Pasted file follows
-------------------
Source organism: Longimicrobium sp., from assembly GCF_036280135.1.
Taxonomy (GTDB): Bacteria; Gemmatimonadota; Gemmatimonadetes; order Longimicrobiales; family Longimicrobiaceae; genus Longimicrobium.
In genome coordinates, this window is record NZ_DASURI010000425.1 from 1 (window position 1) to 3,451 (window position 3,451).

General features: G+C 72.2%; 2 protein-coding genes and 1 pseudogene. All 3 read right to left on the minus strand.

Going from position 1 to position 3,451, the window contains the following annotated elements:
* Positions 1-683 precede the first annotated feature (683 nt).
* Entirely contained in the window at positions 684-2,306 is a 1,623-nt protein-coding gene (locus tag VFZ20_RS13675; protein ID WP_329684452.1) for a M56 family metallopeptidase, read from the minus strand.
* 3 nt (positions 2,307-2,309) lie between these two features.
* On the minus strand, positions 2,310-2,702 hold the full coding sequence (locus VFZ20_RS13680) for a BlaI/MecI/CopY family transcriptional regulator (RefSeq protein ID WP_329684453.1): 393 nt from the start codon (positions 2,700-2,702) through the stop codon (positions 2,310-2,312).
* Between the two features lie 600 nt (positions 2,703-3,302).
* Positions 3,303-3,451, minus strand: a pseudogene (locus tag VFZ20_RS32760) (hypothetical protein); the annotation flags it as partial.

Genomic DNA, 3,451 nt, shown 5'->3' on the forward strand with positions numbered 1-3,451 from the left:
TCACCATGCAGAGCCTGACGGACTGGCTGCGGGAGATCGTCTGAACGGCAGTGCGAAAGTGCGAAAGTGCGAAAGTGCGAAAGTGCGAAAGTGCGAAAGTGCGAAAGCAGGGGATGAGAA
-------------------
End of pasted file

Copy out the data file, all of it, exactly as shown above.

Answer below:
Source organism: Longimicrobium sp., from assembly GCF_036280135.1.
Taxonomy (GTDB): Bacteria; Gemmatimonadota; Gemmatimonadetes; order Longimicrobiales; family Longimicrobiaceae; genus Longimicrobium.
In genome coordinates, this window is record NZ_DASURI010000425.1 from 1 (window position 1) to 3,451 (window position 3,451).

General features: G+C 72.2%; 2 protein-coding genes and 1 pseudogene. All 3 read right to left on the minus strand.

Going from position 1 to position 3,451, the window contains the following annotated elements:
* Positions 1-683 precede the first annotated feature (683 nt).
* Entirely contained in the window at positions 684-2,306 is a 1,623-nt protein-coding gene (locus tag VFZ20_RS13675; protein ID WP_329684452.1) for a M56 family metallopeptidase, read from the minus strand.
* 3 nt (positions 2,307-2,309) lie between these two features.
* On the minus strand, positions 2,310-2,702 hold the full coding sequence (locus VFZ20_RS13680) for a BlaI/MecI/CopY family transcriptional regulator (RefSeq protein ID WP_329684453.1): 393 nt from the start codon (positions 2,700-2,702) through the stop codon (positions 2,310-2,312).
* Between the two features lie 600 nt (positions 2,703-3,302).
* Positions 3,303-3,451, minus strand: a pseudogene (locus tag VFZ20_RS32760) (hypothetical protein); the annotation flags it as partial.

Genomic DNA, 3,451 nt, shown 5'->3' on the forward strand with positions numbered 1-3,451 from the left:
TCACCATGCAGAGCCTGACGGACTGGCTGCGGGAGATCGTCTGAACGGCAGTGCGAAAGTGCGAAAGTGCGAAAGTGCGAAAGTGCGAAAGTGCGAAAGTGCGAAAGCAGGGGATGAGAA